ONE bus service between an East Lancs town and Preston could go electric as part of a £15.7m public transport bid.

County Hall chiefs have made a pitch for cash from the Zero Emission Bus Regional Areas (ZEBRA) Fund.

The number three Stagecoach service between Longridge and Preston would benefit if the approach is successful.

Around half a dozen other Stagecoach and Preston Bus services are included in the remainder of the bid for central and north Lancashire.

County council cabinet members heard the vehicles can be up to 25 per cent more expensive than traditional diesel-driven versions.

A ZEBRA grant would cover three-quarters of that additional cost – and the same proportion of the bill for the new charging infrastructure required.  The operators would stump up the remainder.

In what will be the second round of ZEBRA funding, the government has said it will prioritise bids from rural transport authorities – and reserve between £25m and £50m from the total £129m pot for those council areas.

Although large parts of Lancashire are rural, the bus routes included in the county council’s submission mean the authority would not be eligible for that ringfenced share of the cash and will instead be considered in the second priority category, which covers those areas that did not receive any funding from the first allocations round.

Bids will be accepted only for new buses, not the retrofitting of vehicles already on the road.  Biogas and biofuel buses are also ineligible for funding as part of the initiative.

Hydrogen-powered buses could be supported by ZEBRA, but because they are at an early stage of development – and so would probably not meet the scheme’s minimum value-for-money criteria –   they would have to prove “a genuine learning and innovation opportunity”, the Department for Transport says.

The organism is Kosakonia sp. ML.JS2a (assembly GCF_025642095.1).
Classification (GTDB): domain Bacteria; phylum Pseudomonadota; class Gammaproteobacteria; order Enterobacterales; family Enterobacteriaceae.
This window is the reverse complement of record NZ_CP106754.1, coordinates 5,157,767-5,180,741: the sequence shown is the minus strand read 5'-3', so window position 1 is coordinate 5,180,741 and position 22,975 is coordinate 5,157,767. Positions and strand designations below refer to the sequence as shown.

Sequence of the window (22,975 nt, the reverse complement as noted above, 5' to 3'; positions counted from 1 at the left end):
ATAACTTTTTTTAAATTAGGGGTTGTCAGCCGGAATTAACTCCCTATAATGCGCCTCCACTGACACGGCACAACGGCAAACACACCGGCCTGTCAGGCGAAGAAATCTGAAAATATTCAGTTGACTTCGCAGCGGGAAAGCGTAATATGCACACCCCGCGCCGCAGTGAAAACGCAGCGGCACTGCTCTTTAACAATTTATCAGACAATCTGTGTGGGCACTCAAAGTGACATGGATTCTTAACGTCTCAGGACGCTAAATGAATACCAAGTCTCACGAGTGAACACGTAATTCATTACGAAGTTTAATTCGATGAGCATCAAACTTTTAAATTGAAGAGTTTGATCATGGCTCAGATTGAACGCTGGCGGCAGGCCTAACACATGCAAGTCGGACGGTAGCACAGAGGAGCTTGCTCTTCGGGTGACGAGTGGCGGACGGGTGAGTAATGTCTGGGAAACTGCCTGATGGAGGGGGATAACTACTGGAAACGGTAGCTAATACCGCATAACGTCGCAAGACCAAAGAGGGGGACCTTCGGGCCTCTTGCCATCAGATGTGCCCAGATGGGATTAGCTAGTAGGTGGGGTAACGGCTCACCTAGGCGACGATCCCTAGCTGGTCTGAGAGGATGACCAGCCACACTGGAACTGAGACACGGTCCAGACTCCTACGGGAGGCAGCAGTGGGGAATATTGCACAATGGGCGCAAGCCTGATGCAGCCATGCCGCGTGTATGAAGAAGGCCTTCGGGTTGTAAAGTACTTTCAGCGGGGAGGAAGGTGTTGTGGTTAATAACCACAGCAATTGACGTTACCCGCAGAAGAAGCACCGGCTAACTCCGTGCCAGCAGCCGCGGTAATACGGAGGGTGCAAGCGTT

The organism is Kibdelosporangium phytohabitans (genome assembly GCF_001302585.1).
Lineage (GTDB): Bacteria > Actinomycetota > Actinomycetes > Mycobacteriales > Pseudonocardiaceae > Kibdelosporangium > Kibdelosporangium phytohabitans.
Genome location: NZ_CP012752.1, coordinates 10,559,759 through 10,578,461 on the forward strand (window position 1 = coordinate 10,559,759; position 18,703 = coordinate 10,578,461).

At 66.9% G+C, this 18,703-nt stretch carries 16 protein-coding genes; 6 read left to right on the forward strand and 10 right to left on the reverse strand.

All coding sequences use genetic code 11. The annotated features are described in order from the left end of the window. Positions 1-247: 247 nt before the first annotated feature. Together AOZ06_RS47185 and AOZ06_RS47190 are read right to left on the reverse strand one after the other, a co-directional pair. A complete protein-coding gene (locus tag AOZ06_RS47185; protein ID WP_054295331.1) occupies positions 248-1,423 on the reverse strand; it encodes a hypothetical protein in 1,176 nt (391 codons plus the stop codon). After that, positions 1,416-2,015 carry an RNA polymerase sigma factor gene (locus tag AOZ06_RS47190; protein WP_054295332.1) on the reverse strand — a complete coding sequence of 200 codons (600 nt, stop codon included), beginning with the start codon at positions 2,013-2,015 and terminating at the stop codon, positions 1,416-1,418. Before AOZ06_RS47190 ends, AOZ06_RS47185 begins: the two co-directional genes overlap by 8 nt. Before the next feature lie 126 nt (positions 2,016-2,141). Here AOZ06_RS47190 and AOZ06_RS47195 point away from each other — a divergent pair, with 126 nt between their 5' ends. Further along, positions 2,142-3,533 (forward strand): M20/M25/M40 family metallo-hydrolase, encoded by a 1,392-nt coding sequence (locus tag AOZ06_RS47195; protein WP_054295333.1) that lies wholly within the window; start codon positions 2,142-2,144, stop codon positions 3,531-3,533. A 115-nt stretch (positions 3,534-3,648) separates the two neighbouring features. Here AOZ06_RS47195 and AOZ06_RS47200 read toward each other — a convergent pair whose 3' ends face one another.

All vehicles funded by the ZEBRA scheme must meet “enhanced accessibility standards”.  Those that carry 22 or more passengers have to provide an extra flexible space – in addition to the legally required wheelchair space – that can be used either by a second wheelchair or for at least two unfolded pushchairs or prams.

ZEBRA-backed buses for 17 or more passengers have to feature an induction loop to allow travellers using a hearing aid to communicate more easily with the driver, while vehicles of any size must carry a ramp or feature a lift to support disabled passengers getting on and off.

County transport boss Cllr Rupert Swarbrick, said local authorities had been asked to co-ordinate funding bids because “we know our bus companies better than [the government does]”.

Successful bidders will be announced in March and vehicles funded by the scheme must be purchased by January 2025.